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Thread: anybody ever have this problem? ...choosing your rates

  1. #1
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    anybody ever have this problem? ...choosing your rates

    Hi. I got a problem. I have a client who I did some Actionscript work for. He liked it and now he's sending some more work my way. This is great but I charged a really low rate for the first project since im sort of a newbie. And im realizing that if im gonna do this for a living, I need to charge more for my work. Should I raise my rates on him now that he knows the quality of my work? Anybody ever have this problem? Thanks. see ya.

  2. #2
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    It's a tough one, he would probably expect that all future work be done at a lower rate. You need to strike a balance between offering a quality service and a good price. Usually clients are happy if you offer a detailled breakdown of how you arrive at a cost so perhaps work on that aspect of the quote?
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  3. #3
    Senior Member MG315's Avatar
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    describe to him that you are providing a higher quality product/service and you are more skilled now than you were before. Since your skills have increased, so has your hourly rate. Then detail your estimated time for the project and multiply it by the hourly rate.

    If you show him increased quality (which is difficult with coding) you can justify a price increase.

    ...or estimate it would take longer (you want to double your rate, estimate twice as long as you think it will take.
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  4. #4
    tell me, is this sellable..... OddDog's Avatar
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    the tipical error of lowering prices to get the client ....


    well the little experience i have had on this, i did it on my first job, results in me never doing it again !!!


    very difficult to change the perception of value in the mind of the client ...

  5. #5
    An Inconvenient Serving Size hurricaneone's Avatar
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    Honesty is the best policy.

    I think you should explain to your guy that you low-balled 'em first time around to close the deal, but you're gonna have to crank your rates up to a realistic level for future work - citing the need to eat, pay rent, etc.

    I wouldn't recommend making some crazy demand, like jumping from $10 to $100/hr - try to be reasonable about it. With that, if they don't go for it, then you know that they were just looking to take advantage of your low prices and not your skills.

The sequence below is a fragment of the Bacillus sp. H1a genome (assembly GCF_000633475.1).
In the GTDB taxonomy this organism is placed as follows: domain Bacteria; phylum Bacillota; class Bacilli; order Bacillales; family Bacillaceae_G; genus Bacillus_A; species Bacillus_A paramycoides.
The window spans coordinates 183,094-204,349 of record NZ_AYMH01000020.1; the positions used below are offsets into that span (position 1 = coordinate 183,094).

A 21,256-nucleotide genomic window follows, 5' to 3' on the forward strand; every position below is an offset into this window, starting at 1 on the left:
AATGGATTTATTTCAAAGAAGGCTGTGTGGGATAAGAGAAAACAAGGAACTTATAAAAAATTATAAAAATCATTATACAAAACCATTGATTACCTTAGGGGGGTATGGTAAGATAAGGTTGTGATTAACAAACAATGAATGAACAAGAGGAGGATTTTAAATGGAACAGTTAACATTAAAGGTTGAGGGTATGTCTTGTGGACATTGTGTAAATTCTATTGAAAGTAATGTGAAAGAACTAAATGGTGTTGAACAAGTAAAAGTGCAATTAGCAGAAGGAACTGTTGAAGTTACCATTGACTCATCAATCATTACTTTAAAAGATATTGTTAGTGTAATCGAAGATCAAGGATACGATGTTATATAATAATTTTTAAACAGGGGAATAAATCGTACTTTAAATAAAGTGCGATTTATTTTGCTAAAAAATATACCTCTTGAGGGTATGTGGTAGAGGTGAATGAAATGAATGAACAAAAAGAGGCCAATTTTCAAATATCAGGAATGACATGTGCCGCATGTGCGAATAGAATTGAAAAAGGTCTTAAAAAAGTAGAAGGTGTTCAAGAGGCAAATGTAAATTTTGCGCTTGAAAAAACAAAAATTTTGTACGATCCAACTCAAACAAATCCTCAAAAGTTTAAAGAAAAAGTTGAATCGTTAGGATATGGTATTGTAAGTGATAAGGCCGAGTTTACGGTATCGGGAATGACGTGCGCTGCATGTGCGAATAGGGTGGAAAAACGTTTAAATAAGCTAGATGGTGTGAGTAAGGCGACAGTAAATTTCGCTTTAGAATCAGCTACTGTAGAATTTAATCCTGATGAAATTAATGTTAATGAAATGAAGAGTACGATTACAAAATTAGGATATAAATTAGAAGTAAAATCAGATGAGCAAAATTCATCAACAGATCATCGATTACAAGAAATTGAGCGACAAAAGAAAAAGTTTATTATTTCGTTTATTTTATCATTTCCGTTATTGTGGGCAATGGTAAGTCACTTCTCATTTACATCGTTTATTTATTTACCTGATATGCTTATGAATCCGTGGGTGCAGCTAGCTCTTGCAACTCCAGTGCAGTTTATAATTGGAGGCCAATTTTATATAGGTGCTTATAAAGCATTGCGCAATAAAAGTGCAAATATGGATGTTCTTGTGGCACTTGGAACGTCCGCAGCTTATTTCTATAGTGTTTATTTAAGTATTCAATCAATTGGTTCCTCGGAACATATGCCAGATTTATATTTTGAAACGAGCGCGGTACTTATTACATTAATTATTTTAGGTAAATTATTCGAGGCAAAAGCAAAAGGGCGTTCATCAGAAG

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  6. #6
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    Thanks for the replies. I've decided to do one more project for my old rate then explain the situation when the next job comes or after I finish this one. At least im benefiting in that I'm getting some experience eh?

  7. #7
    Senior Member dlowe93's Avatar
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    Originally posted by MG315
    If you show him increased quality (which is difficult with coding) you can justify a price increase.
    It's not just quality that comes into play, it's efficiency as well. Consider what you can do over the course of an hour now as opposed to what you could do when you started.

    I can do things now in a few hours that used to take me days, all due to skill and experience. I try to avoid quoting by the hour since it really doesn't work to my advantage to work as efficiently as i can,

    d.
    dlowe93

  8. #8
    YH Jelly Llama Jockey defuzz's Avatar
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    if you do do him more work at your old rate, tell him before you start that it will go up soon. If you have done work at a lower rate without telling him its an introductory rate then he will rpesum it is the normal rate and could get annoyed if you up your rate.

  9. #9
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    Take a look at some of the links in my sig


    http://alistapart.com/stories/fee/

  10. #10
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    cool thanks for those links. I'll give those a look. I already agreed to do the project. We didnt actually discuss rates so he's probably assuming the old rate... Ah well, I'll figure it out. I got another gig at a much better rate signed anyway so Im not too worried. Anybody ever have to juggle a couple projects at once?

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